Emergency Information Take Over
Tuesday, December 11, 2007
Dr. Alan Shuldiner's work with the Old Order Amish is yielding great discoveries.
Scientists use new approach to analyze DNA of Old Order Amish in Lancaster County, Pa.
Researchers at the University of Maryland School of Medicine have identified a number of genes in the Old Order Amish in Lancaster County, Pa., that may play a role in increasing the risk of Type 2 diabetes. They are publishing the results of their study in the December issue of the journal Diabetes and are making their entire set of data available online to other scientists to facilitate the search for common diabetes genes. The findings are important because they may hold clues to identifying individuals who are most at risk of developing Type 2 diabetes – a key factor in preventing and treating the disease.
University of Maryland scientists used a new approach called a genome-wide association study, or GWAS, to rapidly scan nearly 100,000 markers in the DNA of more than 500 members of the Amish community to find genetic variations associated with Type 2 diabetes. While this technique has been used recently to track down genes associated with many diseases, including Parkinson’s disease, cardiovascular disease and rheumatoid arthritis, this study was one of the first to employ the approach for Type 2 diabetes.
"This new approach enables us to uncover genes that have previously eluded us," says Alan R. Shuldiner, M.D., professor of medicine and head of the Division of Endocrinology, Diabetes and Nutrition at the University of Maryland School of Medicine who is the senior author of the study funded by the National Institutes of Health. "Within the last six months, the field of complex disease genetics has undergone a revolution in terms of discovering new genes and understanding the genetic basis of common adult-onset diseases."
In Type 2 diabetes, the body either makes too little insulin or doesn’t use it properly to convert blood glucose into energy. More than 100 million people are affected worldwide. The exact cause is unknown, but genetics and environmental risk factors, such as diet and physical inactivity, play a critical role.
Dr. Shuldiner, who directs the Program in Genetics and Genomic Medicine at the University of Maryland School of Medicine, says his group identified 94 regions on various chromosomes that appear to be associated with Type 2 diabetes in the Amish and at least one other population. They compared their findings with data from other recent genome-wide studies of the Pima Indians, Mexican-Americans in Texas and Caucasians in the Framingham (Mass.) Heart Study and a separate study in Finland.
A gene on chromosome 7 called GRB10 (growth factor receptor-bound protein 10), which inhibits how insulin controls blood glucose levels, showed a strong association with Type 2 diabetes in the Amish. "We’re particularly excited about GRB10. This is the first genome-wide association study that has identified GRB10 as a potentially important diabetes gene," says Coleen M. Damcott, Ph.D., an assistant professor of medicine at the University of Maryland School of Medicine and a co-author of the study. She adds that earlier studies by researchers at the University of Maryland and in Italy had found evidence of a possible link between this gene and a person’s risk of developing Type 2 diabetes.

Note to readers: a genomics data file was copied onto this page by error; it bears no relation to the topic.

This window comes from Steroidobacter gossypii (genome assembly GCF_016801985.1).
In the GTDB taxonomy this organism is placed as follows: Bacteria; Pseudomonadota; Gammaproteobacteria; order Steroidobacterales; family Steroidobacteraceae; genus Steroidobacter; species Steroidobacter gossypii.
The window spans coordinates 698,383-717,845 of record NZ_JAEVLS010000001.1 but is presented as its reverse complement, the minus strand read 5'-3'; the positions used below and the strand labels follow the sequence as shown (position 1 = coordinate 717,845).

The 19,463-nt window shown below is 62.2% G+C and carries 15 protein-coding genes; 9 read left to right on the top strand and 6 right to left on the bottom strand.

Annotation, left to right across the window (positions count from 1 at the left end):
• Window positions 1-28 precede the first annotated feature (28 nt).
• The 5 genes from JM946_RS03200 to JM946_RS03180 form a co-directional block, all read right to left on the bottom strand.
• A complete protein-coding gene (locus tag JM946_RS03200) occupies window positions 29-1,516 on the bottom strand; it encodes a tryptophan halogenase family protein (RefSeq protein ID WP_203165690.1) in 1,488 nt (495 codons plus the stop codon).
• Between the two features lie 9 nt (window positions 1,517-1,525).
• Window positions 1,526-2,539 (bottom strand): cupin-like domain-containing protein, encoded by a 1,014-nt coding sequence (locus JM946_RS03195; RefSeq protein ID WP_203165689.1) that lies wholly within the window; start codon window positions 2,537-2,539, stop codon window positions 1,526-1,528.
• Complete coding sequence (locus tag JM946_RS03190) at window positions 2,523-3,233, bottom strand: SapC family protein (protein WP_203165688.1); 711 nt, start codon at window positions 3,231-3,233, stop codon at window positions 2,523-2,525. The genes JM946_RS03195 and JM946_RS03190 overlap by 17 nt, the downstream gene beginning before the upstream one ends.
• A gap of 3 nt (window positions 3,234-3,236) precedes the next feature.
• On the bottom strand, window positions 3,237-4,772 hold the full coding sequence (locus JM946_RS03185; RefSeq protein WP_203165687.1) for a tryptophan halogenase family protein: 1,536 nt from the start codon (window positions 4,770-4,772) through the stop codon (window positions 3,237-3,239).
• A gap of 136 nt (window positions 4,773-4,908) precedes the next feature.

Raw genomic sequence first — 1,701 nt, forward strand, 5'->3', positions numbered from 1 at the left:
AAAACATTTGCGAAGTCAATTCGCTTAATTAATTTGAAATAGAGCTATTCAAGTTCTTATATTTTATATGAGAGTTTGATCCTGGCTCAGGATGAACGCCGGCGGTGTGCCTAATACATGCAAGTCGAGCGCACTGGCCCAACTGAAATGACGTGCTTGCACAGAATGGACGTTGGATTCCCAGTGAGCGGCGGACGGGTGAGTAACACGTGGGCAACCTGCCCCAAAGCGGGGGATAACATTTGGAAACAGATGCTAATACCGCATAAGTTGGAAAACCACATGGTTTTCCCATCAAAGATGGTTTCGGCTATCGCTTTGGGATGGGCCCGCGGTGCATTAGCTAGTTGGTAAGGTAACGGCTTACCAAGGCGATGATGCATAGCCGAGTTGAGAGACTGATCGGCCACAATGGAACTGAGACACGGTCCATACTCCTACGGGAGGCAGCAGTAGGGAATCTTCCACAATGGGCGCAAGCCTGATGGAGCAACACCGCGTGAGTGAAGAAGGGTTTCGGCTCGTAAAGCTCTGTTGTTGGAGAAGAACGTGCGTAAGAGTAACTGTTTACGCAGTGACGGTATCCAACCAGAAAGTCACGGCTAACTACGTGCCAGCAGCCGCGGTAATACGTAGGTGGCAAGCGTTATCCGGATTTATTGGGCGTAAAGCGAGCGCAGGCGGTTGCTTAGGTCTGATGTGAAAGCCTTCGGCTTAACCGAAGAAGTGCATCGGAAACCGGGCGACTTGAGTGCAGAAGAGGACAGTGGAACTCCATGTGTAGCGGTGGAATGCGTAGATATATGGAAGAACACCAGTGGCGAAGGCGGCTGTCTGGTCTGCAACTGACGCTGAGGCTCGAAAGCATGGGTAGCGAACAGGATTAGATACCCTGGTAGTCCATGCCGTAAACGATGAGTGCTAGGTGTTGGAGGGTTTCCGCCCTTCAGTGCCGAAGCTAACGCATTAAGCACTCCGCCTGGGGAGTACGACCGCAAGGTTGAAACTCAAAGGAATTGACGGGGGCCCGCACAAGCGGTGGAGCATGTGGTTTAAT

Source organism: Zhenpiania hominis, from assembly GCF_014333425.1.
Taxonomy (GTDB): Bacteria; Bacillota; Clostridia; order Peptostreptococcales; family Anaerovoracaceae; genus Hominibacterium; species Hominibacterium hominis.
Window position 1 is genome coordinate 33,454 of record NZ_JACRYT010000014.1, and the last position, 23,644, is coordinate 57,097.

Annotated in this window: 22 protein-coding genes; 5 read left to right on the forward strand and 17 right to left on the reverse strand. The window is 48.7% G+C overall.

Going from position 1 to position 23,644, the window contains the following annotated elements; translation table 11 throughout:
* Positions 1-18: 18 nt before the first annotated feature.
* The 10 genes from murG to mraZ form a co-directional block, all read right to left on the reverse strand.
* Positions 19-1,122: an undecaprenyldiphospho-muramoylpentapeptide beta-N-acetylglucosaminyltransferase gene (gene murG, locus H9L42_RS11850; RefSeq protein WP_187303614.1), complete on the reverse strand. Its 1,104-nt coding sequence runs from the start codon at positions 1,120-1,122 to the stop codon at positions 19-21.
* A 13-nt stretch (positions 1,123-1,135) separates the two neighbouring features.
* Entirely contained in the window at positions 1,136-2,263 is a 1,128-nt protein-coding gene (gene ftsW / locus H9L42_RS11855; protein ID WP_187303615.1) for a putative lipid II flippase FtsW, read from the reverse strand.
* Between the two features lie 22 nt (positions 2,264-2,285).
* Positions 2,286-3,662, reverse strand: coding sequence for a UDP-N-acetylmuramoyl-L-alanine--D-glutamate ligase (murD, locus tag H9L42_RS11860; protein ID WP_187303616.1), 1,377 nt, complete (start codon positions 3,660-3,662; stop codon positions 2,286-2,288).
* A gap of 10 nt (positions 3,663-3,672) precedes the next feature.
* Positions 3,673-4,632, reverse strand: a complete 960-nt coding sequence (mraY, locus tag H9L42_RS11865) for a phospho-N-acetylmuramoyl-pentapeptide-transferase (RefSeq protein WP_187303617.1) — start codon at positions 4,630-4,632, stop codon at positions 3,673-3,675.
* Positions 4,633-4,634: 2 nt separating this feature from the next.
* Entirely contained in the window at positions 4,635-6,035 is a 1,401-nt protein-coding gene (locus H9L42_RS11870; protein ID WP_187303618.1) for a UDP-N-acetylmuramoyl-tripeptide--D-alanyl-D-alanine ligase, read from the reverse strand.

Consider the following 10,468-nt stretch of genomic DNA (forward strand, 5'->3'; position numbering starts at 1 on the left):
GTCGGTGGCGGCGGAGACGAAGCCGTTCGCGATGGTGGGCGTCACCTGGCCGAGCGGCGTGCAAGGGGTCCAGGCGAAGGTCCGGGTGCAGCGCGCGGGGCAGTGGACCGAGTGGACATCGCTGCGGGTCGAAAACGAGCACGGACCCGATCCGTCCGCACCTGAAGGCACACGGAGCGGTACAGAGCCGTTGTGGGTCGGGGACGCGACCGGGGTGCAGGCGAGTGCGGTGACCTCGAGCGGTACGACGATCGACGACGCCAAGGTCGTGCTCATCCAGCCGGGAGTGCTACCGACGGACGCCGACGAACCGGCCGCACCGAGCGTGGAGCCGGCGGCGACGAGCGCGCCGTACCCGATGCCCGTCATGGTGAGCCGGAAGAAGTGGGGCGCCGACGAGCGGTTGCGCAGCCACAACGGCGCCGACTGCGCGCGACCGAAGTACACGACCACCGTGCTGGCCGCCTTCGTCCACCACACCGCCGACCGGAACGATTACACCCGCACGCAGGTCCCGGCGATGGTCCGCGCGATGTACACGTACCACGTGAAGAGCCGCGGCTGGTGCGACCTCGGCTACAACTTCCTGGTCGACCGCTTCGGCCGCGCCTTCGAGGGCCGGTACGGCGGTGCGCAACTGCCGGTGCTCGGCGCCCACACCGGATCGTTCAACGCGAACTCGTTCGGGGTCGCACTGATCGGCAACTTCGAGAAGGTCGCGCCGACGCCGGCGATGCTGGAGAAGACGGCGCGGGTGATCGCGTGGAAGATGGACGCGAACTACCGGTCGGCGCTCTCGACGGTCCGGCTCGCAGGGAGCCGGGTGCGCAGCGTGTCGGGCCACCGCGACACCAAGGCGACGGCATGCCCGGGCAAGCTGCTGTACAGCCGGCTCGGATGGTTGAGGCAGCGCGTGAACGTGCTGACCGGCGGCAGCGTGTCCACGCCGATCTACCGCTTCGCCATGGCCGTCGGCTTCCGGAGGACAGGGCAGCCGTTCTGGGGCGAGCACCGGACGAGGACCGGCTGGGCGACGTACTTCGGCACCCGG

Dr. Shuldiner has studied the Old Order Amish in Lancaster County, Pa., since 1993, searching for genes that cause not only diabetes but also other health problems, such as cardiovascular disease, osteoporosis, obesity and high blood pressure. More than 4,000 members of the Amish community have taken part in University of Maryland genetic studies, and the research is ongoing.
The Amish are ideal for such research because they are a genetically homogenous people who trace their ancestry back 14 generations to a few individuals who came to the United States from Europe in the mid-1700s. They also have large families, keep detailed genealogical records and have similar rural lifestyles.
In this latest study, researchers studied the DNA of 551 members of the Old Order Amish community, scanning across the entire genome for changes known as single nucleotide polymorphisms, or SNPs. They analyzed 82,484 of these genetic variations and came up with a number of genes they believe may be associated with Type 2 diabetes. Ninety-four SNPs were also associated with Type 2 diabetes in at least one of the four other study groups used for comparison.
More investigation is needed to confirm these findings, says the study’s lead author, Evadnie Rampersaud, M.S.P.H., Ph.D., a former postdoctoral fellow at the University of Maryland School of Medicine who is now at the University of Miami. To promote collaboration, University of Maryland researchers are making their data available to other scientists online at
"We’re now in an age where there needs to be collaboration among scientists to get answers. This data will be most useful if it is shared because other researchers are grappling with the same issues," Dr. Shuldiner says.
For more information about Dr. Shuldiner’s research with the Old Order Amish, go to www.medschool.umaryland.edu/amishstudies/index.asp.
University of Maryland School of Medicine